On July 26, the U.S. Food and Drug Administration (FDA) approved new warnings of an increased chance of blood clots and fatalities for ulcerative colitis patients who are taking 10 mg of tofacitinib (Xeljanz or Xelijanz XR) twice a day. The warnings were issued in response to the interim results of an ongoing safety trial.
What is Tofacitinib?
The FDA approved the medication tofacitinib in 2012 to decrease immune system activity in patients with rheumatoid arthritis (RA) who did not react favorably to the medication methotrexate. In 2017, approval for tofacitinib was extended for psoriatic arthritis (PsA) patients who did not respond well to methotrexate or similar medications, and the next year tofacitinib was approved to treat ulcerative colitis, a chronic disease affecting the colon.
In light of the warnings, the approved use of tofacitinib for ulcerative colitis will now be restricted to patients for whom other medications do not provide effective treatment, or those who experience serious side effects. The twice-daily dose of tofacitinib is only approved for ulcerative colitis during the initial treatment phase and for long-term use (in limited situations). Although increased risk for blood clots and death were observed in patients taking 10 mg twice a day for (RA) or (PsA), that particular dosage is not approved for such patients.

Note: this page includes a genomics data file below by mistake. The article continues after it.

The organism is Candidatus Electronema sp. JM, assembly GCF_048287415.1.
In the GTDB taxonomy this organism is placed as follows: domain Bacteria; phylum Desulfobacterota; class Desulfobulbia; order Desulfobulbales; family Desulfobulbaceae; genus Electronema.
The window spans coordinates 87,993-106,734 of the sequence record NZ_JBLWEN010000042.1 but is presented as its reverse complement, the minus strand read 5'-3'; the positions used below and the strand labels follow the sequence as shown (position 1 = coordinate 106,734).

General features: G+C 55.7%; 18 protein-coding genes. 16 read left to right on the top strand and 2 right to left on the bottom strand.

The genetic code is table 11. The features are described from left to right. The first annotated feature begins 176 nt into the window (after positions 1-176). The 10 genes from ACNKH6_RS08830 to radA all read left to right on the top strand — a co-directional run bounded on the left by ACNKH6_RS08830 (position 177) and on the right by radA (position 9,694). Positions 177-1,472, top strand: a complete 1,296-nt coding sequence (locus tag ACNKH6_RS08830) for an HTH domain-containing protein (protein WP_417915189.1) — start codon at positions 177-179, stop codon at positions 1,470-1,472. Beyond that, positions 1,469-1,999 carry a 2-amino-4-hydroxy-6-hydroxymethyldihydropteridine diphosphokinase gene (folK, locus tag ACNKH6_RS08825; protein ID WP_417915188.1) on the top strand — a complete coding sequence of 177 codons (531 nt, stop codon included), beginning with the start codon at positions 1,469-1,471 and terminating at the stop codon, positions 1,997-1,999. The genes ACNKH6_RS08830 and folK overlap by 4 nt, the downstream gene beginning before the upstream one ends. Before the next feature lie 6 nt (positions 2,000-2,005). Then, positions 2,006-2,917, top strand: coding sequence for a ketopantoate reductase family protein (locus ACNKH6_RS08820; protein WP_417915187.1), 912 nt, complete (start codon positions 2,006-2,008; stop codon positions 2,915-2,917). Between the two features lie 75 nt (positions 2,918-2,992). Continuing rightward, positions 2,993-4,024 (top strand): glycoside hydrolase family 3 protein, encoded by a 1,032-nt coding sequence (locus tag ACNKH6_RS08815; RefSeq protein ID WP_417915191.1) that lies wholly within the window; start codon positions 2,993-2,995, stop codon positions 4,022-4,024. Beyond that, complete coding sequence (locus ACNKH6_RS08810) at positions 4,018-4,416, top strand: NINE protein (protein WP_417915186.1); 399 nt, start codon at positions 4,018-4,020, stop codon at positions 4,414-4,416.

Lawsuits are being filed alleging injury connected with tofacitinib use. To recover damages in a tofacitinib case, you will need to prove that:
- You were taking Xeljanz or Xeljanz XR to treat RA or PsA.
- You were taking 10 mg of the medication twice a day.
- You sustained pulmonary embolism, pulmonary thrombosis, deep vein thrombosis, a stroke, or another blood clot injury related to tofacitinib use.
If you think you might have a potential tofacitinib claim, you should take prompt action, as various deadlines and statutes of limitations might apply to the case and could bar you from recovery should you delay bringing the claim.